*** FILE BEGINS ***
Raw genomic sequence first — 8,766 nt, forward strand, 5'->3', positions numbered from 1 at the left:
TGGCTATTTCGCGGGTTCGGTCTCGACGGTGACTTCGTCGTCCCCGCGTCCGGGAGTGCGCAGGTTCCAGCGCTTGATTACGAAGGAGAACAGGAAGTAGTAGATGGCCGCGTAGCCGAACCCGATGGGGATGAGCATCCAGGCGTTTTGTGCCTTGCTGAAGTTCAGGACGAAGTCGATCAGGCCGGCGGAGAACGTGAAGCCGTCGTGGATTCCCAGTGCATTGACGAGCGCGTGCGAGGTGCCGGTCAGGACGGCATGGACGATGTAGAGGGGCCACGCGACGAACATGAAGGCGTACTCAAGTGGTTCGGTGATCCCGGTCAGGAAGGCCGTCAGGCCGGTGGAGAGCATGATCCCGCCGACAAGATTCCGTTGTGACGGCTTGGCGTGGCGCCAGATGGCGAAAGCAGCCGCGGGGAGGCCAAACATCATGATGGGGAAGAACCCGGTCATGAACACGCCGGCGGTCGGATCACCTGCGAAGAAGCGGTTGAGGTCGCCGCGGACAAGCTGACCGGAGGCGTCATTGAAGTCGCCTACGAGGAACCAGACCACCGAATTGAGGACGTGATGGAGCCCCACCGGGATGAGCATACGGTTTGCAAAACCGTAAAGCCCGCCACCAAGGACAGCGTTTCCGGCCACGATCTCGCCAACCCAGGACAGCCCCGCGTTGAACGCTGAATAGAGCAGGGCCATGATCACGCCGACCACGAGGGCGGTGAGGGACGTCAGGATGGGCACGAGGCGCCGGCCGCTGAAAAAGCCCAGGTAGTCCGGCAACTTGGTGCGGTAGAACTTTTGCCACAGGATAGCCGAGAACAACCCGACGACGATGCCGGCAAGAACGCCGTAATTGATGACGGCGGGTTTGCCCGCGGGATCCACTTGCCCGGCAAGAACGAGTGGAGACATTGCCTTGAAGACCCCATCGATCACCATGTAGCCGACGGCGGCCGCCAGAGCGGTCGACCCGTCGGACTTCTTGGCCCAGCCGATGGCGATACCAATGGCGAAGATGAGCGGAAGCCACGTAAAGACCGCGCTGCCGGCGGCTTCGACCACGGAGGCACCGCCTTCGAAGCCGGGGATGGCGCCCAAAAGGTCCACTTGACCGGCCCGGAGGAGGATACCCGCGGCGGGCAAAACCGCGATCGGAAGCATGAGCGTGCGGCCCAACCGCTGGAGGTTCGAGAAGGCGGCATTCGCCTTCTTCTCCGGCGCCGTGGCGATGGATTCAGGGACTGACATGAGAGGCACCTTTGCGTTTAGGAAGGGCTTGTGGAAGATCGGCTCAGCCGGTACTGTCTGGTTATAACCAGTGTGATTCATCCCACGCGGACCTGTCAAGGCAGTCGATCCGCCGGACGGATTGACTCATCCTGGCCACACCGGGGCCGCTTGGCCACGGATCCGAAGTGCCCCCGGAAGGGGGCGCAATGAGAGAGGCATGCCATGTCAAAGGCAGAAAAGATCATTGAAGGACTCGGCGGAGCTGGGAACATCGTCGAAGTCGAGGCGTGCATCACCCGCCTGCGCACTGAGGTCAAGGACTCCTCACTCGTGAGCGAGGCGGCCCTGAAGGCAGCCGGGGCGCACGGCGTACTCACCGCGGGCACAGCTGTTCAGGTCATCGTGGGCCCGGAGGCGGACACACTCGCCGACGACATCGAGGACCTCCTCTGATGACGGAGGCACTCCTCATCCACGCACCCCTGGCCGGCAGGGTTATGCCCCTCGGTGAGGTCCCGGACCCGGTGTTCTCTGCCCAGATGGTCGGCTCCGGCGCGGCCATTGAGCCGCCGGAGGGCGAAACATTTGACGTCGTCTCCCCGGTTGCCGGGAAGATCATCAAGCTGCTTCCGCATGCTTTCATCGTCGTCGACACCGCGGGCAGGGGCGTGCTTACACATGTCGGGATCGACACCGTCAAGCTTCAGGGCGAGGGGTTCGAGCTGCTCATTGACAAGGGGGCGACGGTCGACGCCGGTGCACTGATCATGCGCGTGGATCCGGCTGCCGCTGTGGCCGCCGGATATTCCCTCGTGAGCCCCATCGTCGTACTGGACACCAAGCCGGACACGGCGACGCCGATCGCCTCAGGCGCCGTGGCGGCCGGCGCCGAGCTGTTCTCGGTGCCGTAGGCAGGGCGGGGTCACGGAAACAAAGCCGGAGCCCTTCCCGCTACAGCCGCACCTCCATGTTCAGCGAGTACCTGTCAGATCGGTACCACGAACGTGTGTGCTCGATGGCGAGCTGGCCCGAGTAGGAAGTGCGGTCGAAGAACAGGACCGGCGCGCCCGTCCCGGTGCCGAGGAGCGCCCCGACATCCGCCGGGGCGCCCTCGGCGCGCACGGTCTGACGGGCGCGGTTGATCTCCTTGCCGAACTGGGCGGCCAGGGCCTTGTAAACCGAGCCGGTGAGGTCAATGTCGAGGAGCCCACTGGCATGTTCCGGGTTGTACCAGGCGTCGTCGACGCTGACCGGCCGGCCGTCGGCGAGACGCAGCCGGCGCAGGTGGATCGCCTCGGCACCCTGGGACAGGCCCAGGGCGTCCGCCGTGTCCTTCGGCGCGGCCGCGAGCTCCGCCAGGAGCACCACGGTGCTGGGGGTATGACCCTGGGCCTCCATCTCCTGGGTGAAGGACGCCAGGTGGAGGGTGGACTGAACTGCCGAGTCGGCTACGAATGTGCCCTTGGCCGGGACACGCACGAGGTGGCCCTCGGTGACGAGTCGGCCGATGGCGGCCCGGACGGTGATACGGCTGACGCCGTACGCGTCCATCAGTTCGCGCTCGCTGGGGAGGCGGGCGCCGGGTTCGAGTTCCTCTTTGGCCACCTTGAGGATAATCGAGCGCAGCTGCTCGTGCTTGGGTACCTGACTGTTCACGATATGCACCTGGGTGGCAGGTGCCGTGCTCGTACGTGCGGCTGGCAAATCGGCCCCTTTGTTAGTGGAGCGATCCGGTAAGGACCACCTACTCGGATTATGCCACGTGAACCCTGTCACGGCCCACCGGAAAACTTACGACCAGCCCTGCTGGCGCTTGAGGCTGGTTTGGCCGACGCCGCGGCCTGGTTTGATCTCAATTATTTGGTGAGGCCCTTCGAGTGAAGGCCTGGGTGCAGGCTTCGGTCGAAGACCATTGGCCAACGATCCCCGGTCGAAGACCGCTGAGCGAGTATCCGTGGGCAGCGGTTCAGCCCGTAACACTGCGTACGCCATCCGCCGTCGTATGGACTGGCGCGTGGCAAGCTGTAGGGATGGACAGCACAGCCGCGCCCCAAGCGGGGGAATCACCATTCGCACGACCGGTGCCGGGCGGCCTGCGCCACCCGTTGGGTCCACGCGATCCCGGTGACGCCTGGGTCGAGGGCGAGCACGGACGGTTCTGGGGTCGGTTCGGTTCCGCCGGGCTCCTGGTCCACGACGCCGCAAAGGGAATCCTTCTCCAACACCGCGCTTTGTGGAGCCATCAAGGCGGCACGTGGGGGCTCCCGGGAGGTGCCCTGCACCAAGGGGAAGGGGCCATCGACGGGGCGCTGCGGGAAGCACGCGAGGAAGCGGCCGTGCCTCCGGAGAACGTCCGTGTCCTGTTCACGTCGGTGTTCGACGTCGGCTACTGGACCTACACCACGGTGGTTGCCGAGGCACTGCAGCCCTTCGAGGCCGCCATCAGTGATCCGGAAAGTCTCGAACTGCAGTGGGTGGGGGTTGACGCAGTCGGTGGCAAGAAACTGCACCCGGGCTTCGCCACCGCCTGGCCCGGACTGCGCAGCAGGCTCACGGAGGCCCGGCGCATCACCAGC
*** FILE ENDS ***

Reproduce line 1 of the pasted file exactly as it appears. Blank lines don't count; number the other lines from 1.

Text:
Raw genomic sequence first — 8,766 nt, forward strand, 5'->3', positions numbered from 1 at the left: